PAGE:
Further requirements for applicants
Date published: 22 January, 2021
For recent changes to this guidance, please see the bottom of the page.
Table of Contents
- Consents and licences
- Protected species
- Recent changes
- Previous versions
- Download guidance
When you apply for this scheme, there are a number of things you need to consider.
The Important Tips and Guidance for applications and the Checklist of Requirements highlights the key points that you need to consider before applying to the Scheme. The guidance below is to be read in conjunction with these pieces of guidance as it explains the following items in more detail:
- what consents and licences you may need
- if you need a protected species survey
- if you need to submit quotes for actual cost capital items
Consents and licences
When you first think of an idea that you wish to progress through this scheme, and consider that a consent or licence may be required, you should contact the relevant organisation for advice at the earliest opportunity.
Their staff or their websites will provide details on consent / licensing requirements in your specific circumstances and advise on how to proceed.
This should help you minimise any time spent applying for activities which are unlikely to receive consent and therefore funding. It is your responsibility to make sure that you have any necessary authorisation for the work that you wish to carry out.
Some examples of where you might require a particular authorisation include:
- felling licence from Scottish Forestry for removing heavy scrub under the Control of Scrub / Woody Vegetation capital item, or if relevant, for tree felling under Improving Public Access
- authorisation from the Scottish Environment Protection Agency (SEPA) if an abstraction from the water environment is required to fill the lagoon under the Water-use Efficiency – Irrigation Lagoon capital item
- consents from Historic Environment Scotland (HES) relating to Scheduled Monuments
- licences for trapping of birds or mammals (see below*)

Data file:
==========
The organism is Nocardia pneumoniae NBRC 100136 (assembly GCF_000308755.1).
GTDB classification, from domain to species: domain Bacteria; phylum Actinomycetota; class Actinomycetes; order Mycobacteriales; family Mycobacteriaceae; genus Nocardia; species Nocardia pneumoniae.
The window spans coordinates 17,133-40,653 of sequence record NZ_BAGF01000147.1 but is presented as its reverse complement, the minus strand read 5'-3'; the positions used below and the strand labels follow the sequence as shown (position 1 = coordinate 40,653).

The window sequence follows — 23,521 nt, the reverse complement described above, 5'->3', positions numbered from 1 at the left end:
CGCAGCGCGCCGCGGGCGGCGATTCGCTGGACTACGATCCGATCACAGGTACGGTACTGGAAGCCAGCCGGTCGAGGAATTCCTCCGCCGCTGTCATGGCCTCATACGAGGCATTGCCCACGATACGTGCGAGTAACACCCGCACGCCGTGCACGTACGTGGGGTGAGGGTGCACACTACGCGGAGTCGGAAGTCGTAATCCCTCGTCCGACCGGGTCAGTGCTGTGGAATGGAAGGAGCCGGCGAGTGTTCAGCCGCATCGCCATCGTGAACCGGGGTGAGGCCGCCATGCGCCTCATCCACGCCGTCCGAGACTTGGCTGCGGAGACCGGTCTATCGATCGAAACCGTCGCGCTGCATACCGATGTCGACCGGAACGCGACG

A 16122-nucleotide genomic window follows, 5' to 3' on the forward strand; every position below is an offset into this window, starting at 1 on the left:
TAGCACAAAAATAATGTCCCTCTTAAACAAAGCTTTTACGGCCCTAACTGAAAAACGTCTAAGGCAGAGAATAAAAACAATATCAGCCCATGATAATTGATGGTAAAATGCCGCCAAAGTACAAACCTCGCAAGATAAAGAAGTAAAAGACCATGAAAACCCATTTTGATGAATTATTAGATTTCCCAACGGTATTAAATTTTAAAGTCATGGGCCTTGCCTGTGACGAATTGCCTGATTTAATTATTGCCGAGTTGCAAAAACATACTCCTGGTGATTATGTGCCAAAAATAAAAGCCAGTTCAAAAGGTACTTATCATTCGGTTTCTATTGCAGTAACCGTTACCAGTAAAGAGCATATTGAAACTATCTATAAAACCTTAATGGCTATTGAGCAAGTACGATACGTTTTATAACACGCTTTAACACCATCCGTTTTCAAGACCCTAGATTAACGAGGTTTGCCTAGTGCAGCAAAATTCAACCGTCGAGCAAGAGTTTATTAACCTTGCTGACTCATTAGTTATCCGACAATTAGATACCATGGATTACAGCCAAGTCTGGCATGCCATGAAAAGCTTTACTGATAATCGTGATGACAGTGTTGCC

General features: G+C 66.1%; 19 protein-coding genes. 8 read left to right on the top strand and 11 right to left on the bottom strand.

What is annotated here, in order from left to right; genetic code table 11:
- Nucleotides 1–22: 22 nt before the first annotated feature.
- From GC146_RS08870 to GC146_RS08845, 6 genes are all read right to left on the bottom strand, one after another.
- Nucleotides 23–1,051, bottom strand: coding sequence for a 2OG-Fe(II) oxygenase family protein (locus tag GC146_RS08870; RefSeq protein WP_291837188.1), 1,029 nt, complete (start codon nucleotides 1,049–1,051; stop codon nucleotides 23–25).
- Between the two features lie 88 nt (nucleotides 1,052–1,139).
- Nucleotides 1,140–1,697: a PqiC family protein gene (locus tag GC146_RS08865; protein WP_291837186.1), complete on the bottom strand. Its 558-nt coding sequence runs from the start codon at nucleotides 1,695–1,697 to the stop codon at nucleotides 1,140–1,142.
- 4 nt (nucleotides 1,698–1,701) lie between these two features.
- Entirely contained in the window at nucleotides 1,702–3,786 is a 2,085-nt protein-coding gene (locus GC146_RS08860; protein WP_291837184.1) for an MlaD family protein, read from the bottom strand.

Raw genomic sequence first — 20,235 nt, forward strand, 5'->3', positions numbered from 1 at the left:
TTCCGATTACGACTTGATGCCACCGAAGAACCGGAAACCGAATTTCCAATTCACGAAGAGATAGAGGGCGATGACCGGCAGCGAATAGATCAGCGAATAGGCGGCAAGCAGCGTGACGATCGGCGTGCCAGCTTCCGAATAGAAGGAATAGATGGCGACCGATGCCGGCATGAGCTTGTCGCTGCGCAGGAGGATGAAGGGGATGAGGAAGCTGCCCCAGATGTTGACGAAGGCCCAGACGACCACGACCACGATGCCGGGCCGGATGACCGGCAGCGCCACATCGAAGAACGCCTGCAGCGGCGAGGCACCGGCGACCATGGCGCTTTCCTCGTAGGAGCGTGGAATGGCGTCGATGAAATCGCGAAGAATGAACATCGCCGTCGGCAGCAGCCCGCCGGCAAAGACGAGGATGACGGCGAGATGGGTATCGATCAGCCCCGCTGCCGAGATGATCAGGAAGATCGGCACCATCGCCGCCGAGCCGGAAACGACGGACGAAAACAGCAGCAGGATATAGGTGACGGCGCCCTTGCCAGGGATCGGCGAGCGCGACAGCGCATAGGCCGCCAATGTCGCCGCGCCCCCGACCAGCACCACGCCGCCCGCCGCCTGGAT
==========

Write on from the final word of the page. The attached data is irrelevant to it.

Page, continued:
If your application includes proposals for land in a Site of Special Scientific Interest (SSSI) or Natura site, we will consider any effects on these sites. Please refer to the guidance on designated areas. If your application is successful and you are awarded a contract, you will not need any further authorisation from NatureScot (formerly Scottish Natural Heritage) for the activities covered by the contract.
If you are in any doubt about whether your proposed works will affect a protected species, refer to the guidance on protected species (see below).
If you have already received consent or written approval from a consenting authority you should upload a copy of the relevant documentation to accompany your online application. You should make sure that you keep a copy available for inspection.
You must ensure that you hold any required licence or consent before you start the management for which a licence or consent is required.
- Some changes to General Licences for birds came into force on 1st April 2020. For crow trapping, under General Licence GL01/2020, trap operators must register with SNH/NatureScot and then display the registration number on the traps. Also, if trapping will be within one of the Natura sites (SPAs or SACs) listed in Annex 2 of GL01/2020 you must comply with the Standing Conditions for the site.
- Stoat trapping: from 1st April 2020 this comes under General Licence GL14/2020 and there are changes to the types of traps which can be used.
- Snares for foxes must be tagged with the Police Scotland authorised Operator Identification Number.
There are several pieces of legislation giving protection to species found in Scotland. In many cases it is an offence to kill or capture animals including birds, or to uproot plants.